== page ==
Corporate News

Etemesi moves to StanChart South Africa as CEO

Share Bookmark Print Rating
 Mr Richard Etemesi: He will head units in South Africa, Zambia, Zimbabwe, Botswana and Mauritius. FILE

Mr Richard Etemesi: He will head units in South Africa, Zambia, Zimbabwe, Botswana and Mauritius. FILE 

By VICTOR JUMA

Posted  Wednesday, December 11  2013 at  19:02

In Summary

  • Mr Etemesi, 51, will take his new role in Johannesburg as CEO South Africa & Southern Africa once all local regulatory requirements have been approved and concluded.
  • He will also be in charge of Stanchart operations in Zambia, Zimbabwe, Botswana and Mauritius in the new role.
  • Mr Etemesi will be replaced on January 1 as head of the Kenya and East Africa business by Lamin Manjang.

Standard Chartered Bank CEO Richard Etemesi has been promoted to head the lender’s South African unit and four other countries, making him one of Kenya’s highest ranking executives in a multinational bank.

Mr Etemesi, 51, will take his new role in Johannesburg as CEO South Africa & Southern Africa once all local regulatory requirements have been approved and concluded, the bank said on Wednesday.

He will also be in charge of Stanchart operations in Zambia, Zimbabwe, Botswana and Mauritius in the new role, replacing Ebby Essoka who has been appointed the bank’s vice chairman, Africa. 

Mr Etemesi will be replaced on January 1 as head of the Kenya and East Africa business by Lamin Manjang, who has been tapped from Stanchart Oman where he was the chief executive.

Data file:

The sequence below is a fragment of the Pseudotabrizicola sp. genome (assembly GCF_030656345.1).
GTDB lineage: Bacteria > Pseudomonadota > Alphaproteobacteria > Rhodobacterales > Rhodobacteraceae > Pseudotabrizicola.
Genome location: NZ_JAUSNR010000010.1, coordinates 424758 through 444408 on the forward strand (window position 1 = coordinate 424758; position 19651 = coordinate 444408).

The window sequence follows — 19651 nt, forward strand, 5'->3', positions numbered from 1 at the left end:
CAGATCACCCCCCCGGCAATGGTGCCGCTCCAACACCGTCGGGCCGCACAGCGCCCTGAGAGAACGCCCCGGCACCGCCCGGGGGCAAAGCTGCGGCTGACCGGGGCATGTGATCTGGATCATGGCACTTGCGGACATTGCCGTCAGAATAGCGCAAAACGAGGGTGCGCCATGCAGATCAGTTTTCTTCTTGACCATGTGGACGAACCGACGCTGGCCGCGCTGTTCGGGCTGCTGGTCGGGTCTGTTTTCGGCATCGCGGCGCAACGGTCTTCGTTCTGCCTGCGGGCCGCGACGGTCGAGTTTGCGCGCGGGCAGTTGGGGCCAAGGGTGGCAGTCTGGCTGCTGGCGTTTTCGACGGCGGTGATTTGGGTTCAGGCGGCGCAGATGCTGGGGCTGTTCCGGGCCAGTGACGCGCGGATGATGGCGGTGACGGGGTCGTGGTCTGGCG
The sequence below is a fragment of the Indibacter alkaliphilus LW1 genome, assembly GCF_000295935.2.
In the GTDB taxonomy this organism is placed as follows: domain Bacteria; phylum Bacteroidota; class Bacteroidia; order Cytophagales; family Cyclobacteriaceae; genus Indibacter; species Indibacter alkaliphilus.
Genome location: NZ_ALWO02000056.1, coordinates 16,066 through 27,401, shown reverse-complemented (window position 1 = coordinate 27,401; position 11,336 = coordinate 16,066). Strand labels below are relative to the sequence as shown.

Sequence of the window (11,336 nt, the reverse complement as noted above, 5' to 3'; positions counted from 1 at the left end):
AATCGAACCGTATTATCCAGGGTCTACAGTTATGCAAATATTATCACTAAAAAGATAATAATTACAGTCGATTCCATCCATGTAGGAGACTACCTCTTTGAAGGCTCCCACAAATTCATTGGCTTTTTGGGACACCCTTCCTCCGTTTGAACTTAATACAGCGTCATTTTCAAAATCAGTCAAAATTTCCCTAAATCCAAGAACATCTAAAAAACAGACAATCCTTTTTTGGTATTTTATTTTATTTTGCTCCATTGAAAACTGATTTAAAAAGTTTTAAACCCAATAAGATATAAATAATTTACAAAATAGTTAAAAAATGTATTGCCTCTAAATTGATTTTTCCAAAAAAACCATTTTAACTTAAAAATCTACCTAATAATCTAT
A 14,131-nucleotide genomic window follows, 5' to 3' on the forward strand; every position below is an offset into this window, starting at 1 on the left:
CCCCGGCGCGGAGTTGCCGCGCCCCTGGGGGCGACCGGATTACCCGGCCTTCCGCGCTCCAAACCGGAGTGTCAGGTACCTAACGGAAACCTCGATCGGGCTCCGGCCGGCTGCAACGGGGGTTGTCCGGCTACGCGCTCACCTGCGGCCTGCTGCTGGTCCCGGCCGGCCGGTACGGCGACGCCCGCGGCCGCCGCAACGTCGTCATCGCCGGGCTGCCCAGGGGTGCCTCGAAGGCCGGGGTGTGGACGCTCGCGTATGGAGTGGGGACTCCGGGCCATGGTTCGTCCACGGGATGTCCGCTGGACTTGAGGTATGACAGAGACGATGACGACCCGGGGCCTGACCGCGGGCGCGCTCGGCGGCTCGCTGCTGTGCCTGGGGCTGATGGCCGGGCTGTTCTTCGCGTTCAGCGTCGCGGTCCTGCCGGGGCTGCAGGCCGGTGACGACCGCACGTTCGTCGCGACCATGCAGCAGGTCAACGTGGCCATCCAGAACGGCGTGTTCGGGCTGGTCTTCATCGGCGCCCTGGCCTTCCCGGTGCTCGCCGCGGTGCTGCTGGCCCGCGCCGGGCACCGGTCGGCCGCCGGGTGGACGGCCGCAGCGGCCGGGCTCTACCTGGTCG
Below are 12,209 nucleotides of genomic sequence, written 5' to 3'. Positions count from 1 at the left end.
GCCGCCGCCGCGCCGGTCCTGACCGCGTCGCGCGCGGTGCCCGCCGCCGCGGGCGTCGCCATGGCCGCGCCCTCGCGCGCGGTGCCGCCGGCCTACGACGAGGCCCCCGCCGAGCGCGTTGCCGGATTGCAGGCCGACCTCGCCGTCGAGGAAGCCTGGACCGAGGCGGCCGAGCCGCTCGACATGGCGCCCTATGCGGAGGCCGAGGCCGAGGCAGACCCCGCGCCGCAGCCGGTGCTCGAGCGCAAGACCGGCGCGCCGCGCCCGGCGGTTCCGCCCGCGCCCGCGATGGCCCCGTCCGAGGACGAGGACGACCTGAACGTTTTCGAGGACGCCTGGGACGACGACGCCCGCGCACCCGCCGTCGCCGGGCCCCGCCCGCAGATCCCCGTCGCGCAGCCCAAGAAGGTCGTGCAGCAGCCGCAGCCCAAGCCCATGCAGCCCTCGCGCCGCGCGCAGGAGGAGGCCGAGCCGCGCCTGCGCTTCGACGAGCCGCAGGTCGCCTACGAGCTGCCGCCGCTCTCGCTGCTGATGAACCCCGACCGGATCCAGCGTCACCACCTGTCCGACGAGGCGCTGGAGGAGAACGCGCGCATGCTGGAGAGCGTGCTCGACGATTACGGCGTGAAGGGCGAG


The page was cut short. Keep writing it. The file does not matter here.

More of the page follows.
Mr Etemesi was the first Kenyan to head the bank’s local operations when he was appointed CEO in November 2006. Mr Manjang, 48, is from The Gambia.

“Ebby, Richard and Lamin will drive our ambitious plans to invest over $100 million over the next three years, as we open 110 new branches by 2015, while strengthening our products and services and developing our talented staff,” said Diana Layfield, Standard Chartered’s CEO Africa region in a statement.

“Under Richard’s leadership over the past six years, the bank’s East African franchises have been among the fastest growing in the group globally, with Kenya posting income growth of 34 per cent in 2012.”

But the Kenyan unit has lost out in the profit ranking to indigenous banks led by KCB Group, Equity Bank and Co-operative Bank based on the financial statements for the period to September.

In 2006, Stanchart was ranked as Kenya’s second profitable lender behind Barclays Bank. The bank is now ranked fourth.

Mr Etemesi will now handle a larger business compared to his east Africa role.

Mr Manjang will also be faced by the vicious fight for control of market share pitting the top five lenders, especially nimbler rivals like Equity and Co-operative Bank.

But it remains to be seen whether he will stick with Stanchart’s model of focusing on corporate banking and serving the middle class.

The executive shifts at Stanchart come in a year when the local banking seen has changed CEOs at the quickest pace, ushering in new leaders in an industry that has maintained double-digit growth the past five years.

Four of the banks listed at the Nairobi bourse have this year made changes to their corner offices including Barclays, NIC Bank and KCB Group.

Most of the appointments were Kenyans in the diaspora. This includes John Gachora (NIC Bank), Jeremy Awori (Barclays Bank of Kenya) and Munir Ahmed (National Bank).